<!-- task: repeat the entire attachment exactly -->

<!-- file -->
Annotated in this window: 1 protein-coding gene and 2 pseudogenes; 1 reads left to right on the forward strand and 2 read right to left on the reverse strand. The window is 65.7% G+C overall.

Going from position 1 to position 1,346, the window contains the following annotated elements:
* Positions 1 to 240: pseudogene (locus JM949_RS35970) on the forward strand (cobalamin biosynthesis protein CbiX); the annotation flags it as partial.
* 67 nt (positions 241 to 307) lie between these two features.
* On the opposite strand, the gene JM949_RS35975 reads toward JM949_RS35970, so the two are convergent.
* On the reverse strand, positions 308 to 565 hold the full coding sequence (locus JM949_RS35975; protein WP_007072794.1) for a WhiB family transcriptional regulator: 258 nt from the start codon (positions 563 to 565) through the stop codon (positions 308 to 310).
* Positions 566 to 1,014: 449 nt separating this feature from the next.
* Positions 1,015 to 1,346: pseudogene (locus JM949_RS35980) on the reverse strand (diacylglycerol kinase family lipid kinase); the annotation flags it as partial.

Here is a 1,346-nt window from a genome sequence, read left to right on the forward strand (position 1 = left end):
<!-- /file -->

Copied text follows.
Annotated in this window: 1 protein-coding gene and 2 pseudogenes; 1 reads left to right on the forward strand and 2 read right to left on the reverse strand. The window is 65.7% G+C overall.

Going from position 1 to position 1,346, the window contains the following annotated elements:
* Positions 1 to 240: pseudogene (locus JM949_RS35970) on the forward strand (cobalamin biosynthesis protein CbiX); the annotation flags it as partial.
* 67 nt (positions 241 to 307) lie between these two features.
* On the opposite strand, the gene JM949_RS35975 reads toward JM949_RS35970, so the two are convergent.
* On the reverse strand, positions 308 to 565 hold the full coding sequence (locus JM949_RS35975; protein WP_007072794.1) for a WhiB family transcriptional regulator: 258 nt from the start codon (positions 563 to 565) through the stop codon (positions 308 to 310).
* Positions 566 to 1,014: 449 nt separating this feature from the next.
* Positions 1,015 to 1,346: pseudogene (locus JM949_RS35980) on the reverse strand (diacylglycerol kinase family lipid kinase); the annotation flags it as partial.

Here is a 1,346-nt window from a genome sequence, read left to right on the forward strand (position 1 = left end):